Source: Wandile Sihlobo, Agricultural Economics Today, 25 October 2020, photo credit: BusinessTech
South Africa’s 2020 large agricultural output, coupled with higher commodity prices which were precipitated by the weaker domestic currency, further linked with growing global demand, improved farmers’ finances somewhat. The benefits of this improvement were also observed through robust agricultural machinery sales, with the tractors sales for the first nine months of this year up slightly from the corresponding period in 2019.
Yet, the challenge of growing farm debt in the sector persists as it will not be solved by one good harvest like the one, we recently recorded, which was preceded by years of poor output in various provinces of the country.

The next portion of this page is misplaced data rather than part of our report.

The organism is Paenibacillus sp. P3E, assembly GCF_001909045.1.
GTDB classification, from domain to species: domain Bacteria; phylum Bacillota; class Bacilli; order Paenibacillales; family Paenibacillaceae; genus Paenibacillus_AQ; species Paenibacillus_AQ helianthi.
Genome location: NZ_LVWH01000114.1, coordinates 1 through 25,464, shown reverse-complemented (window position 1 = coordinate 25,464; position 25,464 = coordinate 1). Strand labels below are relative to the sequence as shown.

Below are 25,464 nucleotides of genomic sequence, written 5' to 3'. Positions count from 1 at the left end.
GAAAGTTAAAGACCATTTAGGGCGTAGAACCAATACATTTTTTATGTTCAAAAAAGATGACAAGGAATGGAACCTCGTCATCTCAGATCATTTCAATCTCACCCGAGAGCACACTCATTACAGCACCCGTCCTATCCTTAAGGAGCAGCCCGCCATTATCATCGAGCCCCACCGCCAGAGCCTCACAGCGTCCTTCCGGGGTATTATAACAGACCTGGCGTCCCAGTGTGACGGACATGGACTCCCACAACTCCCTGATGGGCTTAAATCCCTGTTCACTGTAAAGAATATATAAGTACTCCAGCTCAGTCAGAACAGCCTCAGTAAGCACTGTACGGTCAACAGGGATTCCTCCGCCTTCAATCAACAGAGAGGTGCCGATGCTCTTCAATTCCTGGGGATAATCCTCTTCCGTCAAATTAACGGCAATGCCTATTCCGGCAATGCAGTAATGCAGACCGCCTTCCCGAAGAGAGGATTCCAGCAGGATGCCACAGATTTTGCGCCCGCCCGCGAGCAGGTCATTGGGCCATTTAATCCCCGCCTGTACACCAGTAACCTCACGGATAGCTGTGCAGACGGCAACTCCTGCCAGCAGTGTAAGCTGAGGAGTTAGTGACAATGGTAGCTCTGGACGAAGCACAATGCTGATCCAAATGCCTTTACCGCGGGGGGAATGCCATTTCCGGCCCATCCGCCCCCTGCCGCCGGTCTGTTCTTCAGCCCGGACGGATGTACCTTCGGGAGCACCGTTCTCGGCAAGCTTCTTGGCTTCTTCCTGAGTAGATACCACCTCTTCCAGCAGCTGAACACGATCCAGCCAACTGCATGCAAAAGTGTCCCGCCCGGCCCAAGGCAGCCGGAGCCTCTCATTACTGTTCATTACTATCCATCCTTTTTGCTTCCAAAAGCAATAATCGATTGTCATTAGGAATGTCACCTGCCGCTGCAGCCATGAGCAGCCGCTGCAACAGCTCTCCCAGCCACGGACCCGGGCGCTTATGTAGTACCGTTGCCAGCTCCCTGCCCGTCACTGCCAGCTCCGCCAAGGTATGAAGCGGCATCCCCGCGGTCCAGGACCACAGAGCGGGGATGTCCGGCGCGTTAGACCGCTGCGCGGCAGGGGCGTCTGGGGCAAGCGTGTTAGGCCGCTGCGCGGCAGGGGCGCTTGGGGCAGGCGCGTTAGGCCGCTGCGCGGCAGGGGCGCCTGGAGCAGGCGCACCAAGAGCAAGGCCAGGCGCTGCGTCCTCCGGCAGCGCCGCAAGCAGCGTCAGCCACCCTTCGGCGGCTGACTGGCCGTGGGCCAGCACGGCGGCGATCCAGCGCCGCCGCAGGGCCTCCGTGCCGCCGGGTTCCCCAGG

In 2019, South Africa’s agricultural debt was at a record R187 billion, which was a nearly three-fold increase since 2010, according to data from the Department of Agriculture, Land Reform and Rural Development. About 29% of this farm debt was held by the Land Bank, 61% by the commercial banks, and the balance spread between agricultural cooperatives, private persons and other institutions. The escalation of debt, particularly in more recent years, was because of both the expansion in area farmed, specifically in horticulture and to some extent, the financial pressure brought by frequent droughts, which have limited agricultural output on various farms over the recent past.
The South African Pork Producers’ Organisation (SAPPO) coordinates industry interventions and collaboratively manages risks in the value chain to enable the sustainability and profitability of pork producers in South Africa.